About a month ago, I designed and built my first LED lighted oak box to display a Bluebird stained glass panel. I documented this project, including my Lessons Learned.....and you can read about this project here.
I went to Lowest and shopped their LED light department. I tried searching online, but there are way too many different types of LED lighting for my brain to get a handle on. I need to touch and feel them, plus see how large they are. Lowes basically had 3 types of LED fixtures that might work in this application of lighting a stained glass panel......
1. LED strips
2. LED Puck lights. These are round. You can get a single one, or they come in groups of 3.
3. LED under-cabinet bar
I decided to try the LED under-cabinet bar type fixture. It is about 12 inches long, which is the shortest length one that Lowes stocked.
I took a cardboard box that was about 3.5 inches deep, and cut a hole in the top, just slightly smaller than the Massey-Harris stained glass panel. I then gave 1 coat of white paint to the inside of the box, to make the light reflect better around the inside of the box.
This is a quick and dirty way to do some test work, versus building a wood box.
While I was at Lowes, I searched and found a small sheet of plastic. I sanded both sides with 60 grit sandpaper, using my orbital sander. I washed off the dust using water and a rag.
To hold up the acrylic sheet in the cardboard box, I made some 3/4x3/4 by 1.75 inch long wood blocks, 4 of them, to act as temporary legs to hold up the plastic sheet. I cut a hole in the side of the cardboard box to run the plug-in out of .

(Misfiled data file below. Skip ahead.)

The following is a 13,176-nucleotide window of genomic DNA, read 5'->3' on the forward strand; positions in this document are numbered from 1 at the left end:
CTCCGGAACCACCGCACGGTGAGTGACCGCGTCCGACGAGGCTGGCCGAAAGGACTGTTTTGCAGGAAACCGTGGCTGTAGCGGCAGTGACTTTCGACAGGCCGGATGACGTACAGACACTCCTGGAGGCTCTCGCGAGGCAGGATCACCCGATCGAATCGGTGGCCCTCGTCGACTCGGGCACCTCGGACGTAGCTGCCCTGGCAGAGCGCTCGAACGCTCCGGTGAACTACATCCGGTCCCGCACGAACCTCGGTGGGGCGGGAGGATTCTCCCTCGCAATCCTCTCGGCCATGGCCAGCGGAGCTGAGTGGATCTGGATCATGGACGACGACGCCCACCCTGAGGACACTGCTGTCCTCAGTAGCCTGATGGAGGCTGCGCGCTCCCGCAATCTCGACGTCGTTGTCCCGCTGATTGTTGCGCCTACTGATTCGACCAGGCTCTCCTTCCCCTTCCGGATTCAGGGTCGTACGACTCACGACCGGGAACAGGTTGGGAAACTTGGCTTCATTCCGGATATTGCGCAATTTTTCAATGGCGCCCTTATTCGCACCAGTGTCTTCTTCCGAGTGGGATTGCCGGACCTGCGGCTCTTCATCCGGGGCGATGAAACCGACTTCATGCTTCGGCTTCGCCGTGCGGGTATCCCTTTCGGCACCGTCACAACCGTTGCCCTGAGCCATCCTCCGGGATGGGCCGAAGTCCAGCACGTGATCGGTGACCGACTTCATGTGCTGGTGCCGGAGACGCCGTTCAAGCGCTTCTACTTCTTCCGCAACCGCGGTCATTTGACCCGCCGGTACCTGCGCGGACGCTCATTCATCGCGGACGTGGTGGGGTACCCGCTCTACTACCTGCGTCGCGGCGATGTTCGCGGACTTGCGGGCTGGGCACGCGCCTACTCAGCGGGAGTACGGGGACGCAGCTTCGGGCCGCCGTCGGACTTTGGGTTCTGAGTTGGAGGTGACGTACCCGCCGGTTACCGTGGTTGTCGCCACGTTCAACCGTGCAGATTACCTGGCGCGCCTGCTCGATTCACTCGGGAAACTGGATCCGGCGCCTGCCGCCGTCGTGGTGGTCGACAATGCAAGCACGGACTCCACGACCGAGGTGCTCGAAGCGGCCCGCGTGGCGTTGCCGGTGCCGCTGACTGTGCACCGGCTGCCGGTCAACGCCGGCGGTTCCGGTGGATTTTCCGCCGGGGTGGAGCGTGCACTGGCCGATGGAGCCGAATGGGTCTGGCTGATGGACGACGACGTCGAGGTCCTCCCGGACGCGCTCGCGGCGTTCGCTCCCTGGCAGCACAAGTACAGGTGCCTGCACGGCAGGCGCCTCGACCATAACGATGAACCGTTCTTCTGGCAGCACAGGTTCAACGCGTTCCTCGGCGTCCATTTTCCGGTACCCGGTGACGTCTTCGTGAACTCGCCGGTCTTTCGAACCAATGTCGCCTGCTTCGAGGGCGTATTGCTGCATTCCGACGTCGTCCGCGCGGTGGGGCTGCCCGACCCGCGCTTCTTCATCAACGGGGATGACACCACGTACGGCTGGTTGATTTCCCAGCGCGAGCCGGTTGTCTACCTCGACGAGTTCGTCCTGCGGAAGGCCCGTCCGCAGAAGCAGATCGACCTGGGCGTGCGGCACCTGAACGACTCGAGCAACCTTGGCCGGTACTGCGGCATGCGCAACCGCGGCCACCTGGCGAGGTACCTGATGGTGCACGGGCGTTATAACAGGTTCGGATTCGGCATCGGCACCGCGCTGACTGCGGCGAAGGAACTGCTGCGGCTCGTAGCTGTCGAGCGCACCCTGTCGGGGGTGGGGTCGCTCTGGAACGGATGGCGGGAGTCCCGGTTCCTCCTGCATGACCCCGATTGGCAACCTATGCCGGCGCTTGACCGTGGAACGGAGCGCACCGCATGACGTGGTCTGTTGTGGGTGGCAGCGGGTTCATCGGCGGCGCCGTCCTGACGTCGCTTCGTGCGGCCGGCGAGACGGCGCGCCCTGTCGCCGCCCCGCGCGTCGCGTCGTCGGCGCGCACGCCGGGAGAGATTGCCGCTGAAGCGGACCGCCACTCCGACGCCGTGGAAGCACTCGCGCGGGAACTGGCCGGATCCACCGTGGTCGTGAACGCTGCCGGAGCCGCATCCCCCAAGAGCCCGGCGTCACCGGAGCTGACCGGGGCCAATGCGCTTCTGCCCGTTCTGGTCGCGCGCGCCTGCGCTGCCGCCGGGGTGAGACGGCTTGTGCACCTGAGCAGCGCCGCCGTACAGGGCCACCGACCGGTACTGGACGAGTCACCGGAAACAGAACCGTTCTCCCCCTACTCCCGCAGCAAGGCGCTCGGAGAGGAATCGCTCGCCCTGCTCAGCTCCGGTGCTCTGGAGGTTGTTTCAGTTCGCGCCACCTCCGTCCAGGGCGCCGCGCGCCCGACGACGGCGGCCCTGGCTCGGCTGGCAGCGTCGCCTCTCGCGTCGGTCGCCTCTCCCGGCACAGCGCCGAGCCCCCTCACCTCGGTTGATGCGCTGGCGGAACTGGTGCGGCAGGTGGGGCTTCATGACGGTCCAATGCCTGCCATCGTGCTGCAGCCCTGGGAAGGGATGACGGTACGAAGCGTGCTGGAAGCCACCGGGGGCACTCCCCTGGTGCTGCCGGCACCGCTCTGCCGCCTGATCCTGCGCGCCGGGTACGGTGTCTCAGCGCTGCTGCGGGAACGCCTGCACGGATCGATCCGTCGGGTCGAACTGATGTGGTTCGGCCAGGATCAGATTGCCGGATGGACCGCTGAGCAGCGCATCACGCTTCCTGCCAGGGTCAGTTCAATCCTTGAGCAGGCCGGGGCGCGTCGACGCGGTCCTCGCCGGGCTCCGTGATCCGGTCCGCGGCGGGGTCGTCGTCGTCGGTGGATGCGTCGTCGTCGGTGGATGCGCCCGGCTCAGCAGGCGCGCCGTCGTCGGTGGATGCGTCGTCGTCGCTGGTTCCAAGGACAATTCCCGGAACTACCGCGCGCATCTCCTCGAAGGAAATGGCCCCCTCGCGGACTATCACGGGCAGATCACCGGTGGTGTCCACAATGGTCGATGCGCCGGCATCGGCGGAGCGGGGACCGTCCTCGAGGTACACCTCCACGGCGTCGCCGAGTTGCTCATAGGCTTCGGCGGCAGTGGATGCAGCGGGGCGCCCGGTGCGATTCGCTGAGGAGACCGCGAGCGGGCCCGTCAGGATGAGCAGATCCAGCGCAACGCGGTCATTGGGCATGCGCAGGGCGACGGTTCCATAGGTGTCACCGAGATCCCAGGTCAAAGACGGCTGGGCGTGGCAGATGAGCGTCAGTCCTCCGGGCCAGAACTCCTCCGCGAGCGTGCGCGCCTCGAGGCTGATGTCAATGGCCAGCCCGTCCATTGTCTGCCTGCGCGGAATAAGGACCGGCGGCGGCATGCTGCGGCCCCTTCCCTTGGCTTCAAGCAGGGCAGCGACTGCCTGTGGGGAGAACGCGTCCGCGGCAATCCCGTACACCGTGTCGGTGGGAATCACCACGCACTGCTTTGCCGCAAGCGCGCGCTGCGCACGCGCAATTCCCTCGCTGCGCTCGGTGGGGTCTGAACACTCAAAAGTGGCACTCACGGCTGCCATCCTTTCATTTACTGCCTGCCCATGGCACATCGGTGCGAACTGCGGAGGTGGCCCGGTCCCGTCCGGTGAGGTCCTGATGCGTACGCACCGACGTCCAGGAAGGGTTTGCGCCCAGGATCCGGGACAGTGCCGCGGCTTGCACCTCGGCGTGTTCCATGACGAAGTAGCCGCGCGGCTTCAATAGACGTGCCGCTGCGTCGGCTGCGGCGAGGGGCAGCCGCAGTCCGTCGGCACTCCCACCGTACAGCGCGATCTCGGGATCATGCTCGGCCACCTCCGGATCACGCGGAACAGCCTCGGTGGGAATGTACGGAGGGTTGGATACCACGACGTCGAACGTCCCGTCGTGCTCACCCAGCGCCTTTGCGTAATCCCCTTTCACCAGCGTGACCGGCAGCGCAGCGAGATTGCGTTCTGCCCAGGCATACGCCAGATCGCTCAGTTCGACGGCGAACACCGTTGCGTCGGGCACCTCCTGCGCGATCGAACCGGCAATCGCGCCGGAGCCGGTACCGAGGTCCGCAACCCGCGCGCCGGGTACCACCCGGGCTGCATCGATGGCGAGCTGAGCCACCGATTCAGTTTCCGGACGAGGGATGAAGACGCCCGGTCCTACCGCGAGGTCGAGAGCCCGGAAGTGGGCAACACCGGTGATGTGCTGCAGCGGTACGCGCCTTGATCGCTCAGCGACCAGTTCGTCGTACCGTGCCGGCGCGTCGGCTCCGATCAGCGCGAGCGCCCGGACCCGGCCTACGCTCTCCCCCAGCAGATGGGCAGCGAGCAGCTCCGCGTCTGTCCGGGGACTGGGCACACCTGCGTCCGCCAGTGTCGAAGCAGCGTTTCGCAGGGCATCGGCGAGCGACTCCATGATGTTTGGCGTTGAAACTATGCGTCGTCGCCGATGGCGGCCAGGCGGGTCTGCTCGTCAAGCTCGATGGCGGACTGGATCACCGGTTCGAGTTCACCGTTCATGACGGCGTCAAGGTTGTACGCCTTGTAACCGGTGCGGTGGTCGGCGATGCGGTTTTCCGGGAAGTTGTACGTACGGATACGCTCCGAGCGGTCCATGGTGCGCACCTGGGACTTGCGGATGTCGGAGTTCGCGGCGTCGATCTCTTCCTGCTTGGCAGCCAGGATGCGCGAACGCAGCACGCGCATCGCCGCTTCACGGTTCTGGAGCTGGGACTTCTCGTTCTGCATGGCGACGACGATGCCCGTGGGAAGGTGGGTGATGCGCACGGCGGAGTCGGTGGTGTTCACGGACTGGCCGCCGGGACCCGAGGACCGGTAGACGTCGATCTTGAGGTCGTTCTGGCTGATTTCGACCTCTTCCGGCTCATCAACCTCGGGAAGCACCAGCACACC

This is what the panel looks like in my window-well with partial sunlight........
I did the experiments in a completely dark basement room.
I am using my digital Canon camera to photograph the test results. But, I learned on my test work on the Bluebird project, that the camera is more sensitive to brightness levels than the human eye. It was very easy to do this testing, using the cardboard box set-up shown above.
I learned a lot about the use of LED lighting on the previous Bluebird project..........and I continued to learn more doing the Massey-Harris tractor test work.
It appears you get the best results when you shine the LED chips parallel to the stained glass panel, and not perpendicular to the panel.
The LED light bars are definitely a big labor time saver compared to messing around with all the retaining clips required to hold LED strip lights in place.
I may buy 1 more of these LED light bars, and try having 2 of them to light an 8x10 inch stained glass panel. I will put them top and bottom, or maybe try them on each side of the box. Unfortunately 2 plug ins will be required, if I actually use this method on a real project.
If you are doing your first LED lit stained glass project, I would probably use the cardboard box method I used above, to make sure your wood box design with the LED lights gives you the effect you want. It is very quick testing to do, to make sure your final project will be ok.